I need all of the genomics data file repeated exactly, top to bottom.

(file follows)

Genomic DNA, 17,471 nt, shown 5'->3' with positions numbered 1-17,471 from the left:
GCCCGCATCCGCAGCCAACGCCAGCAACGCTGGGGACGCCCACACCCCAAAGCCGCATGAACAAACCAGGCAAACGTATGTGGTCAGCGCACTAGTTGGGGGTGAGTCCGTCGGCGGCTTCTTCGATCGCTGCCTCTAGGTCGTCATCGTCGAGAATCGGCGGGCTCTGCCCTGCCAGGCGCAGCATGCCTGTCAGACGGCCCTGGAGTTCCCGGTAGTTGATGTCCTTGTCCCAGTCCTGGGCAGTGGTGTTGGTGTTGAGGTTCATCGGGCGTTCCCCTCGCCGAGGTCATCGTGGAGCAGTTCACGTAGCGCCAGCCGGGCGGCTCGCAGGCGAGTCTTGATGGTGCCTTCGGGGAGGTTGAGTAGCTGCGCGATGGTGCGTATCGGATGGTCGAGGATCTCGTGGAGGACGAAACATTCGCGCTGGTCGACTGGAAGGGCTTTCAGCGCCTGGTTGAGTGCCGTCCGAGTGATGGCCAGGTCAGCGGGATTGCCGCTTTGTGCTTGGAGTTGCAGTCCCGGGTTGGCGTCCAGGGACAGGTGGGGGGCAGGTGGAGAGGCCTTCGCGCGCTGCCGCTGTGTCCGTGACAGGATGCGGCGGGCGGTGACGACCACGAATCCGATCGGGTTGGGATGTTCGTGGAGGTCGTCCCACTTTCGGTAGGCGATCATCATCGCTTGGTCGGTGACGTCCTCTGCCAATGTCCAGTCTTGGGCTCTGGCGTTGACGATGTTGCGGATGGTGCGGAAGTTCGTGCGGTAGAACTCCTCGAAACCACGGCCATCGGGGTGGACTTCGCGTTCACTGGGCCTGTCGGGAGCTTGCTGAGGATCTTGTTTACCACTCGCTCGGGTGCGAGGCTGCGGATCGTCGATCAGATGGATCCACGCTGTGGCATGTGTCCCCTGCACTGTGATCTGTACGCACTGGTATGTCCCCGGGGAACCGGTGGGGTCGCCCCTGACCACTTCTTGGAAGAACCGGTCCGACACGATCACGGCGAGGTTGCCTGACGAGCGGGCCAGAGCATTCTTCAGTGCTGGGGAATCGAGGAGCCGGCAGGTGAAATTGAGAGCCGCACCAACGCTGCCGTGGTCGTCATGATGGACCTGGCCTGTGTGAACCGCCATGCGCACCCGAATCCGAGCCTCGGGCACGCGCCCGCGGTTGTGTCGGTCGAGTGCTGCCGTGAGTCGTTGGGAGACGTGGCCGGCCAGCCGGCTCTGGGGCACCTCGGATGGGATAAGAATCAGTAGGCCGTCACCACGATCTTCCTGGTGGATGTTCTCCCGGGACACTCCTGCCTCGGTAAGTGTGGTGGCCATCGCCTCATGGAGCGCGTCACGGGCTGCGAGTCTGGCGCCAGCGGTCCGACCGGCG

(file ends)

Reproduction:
Genomic DNA, 17,471 nt, shown 5'->3' with positions numbered 1-17,471 from the left:
GCCCGCATCCGCAGCCAACGCCAGCAACGCTGGGGACGCCCACACCCCAAAGCCGCATGAACAAACCAGGCAAACGTATGTGGTCAGCGCACTAGTTGGGGGTGAGTCCGTCGGCGGCTTCTTCGATCGCTGCCTCTAGGTCGTCATCGTCGAGAATCGGCGGGCTCTGCCCTGCCAGGCGCAGCATGCCTGTCAGACGGCCCTGGAGTTCCCGGTAGTTGATGTCCTTGTCCCAGTCCTGGGCAGTGGTGTTGGTGTTGAGGTTCATCGGGCGTTCCCCTCGCCGAGGTCATCGTGGAGCAGTTCACGTAGCGCCAGCCGGGCGGCTCGCAGGCGAGTCTTGATGGTGCCTTCGGGGAGGTTGAGTAGCTGCGCGATGGTGCGTATCGGATGGTCGAGGATCTCGTGGAGGACGAAACATTCGCGCTGGTCGACTGGAAGGGCTTTCAGCGCCTGGTTGAGTGCCGTCCGAGTGATGGCCAGGTCAGCGGGATTGCCGCTTTGTGCTTGGAGTTGCAGTCCCGGGTTGGCGTCCAGGGACAGGTGGGGGGCAGGTGGAGAGGCCTTCGCGCGCTGCCGCTGTGTCCGTGACAGGATGCGGCGGGCGGTGACGACCACGAATCCGATCGGGTTGGGATGTTCGTGGAGGTCGTCCCACTTTCGGTAGGCGATCATCATCGCTTGGTCGGTGACGTCCTCTGCCAATGTCCAGTCTTGGGCTCTGGCGTTGACGATGTTGCGGATGGTGCGGAAGTTCGTGCGGTAGAACTCCTCGAAACCACGGCCATCGGGGTGGACTTCGCGTTCACTGGGCCTGTCGGGAGCTTGCTGAGGATCTTGTTTACCACTCGCTCGGGTGCGAGGCTGCGGATCGTCGATCAGATGGATCCACGCTGTGGCATGTGTCCCCTGCACTGTGATCTGTACGCACTGGTATGTCCCCGGGGAACCGGTGGGGTCGCCCCTGACCACTTCTTGGAAGAACCGGTCCGACACGATCACGGCGAGGTTGCCTGACGAGCGGGCCAGAGCATTCTTCAGTGCTGGGGAATCGAGGAGCCGGCAGGTGAAATTGAGAGCCGCACCAACGCTGCCGTGGTCGTCATGATGGACCTGGCCTGTGTGAACCGCCATGCGCACCCGAATCCGAGCCTCGGGCACGCGCCCGCGGTTGTGTCGGTCGAGTGCTGCCGTGAGTCGTTGGGAGACGTGGCCGGCCAGCCGGCTCTGGGGCACCTCGGATGGGATAAGAATCAGTAGGCCGTCACCACGATCTTCCTGGTGGATGTTCTCCCGGGACACTCCTGCCTCGGTAAGTGTGGTGGCCATCGCCTCATGGAGCGCGTCACGGGCTGCGAGTCTGGCGCCAGCGGTCCGACCGGCG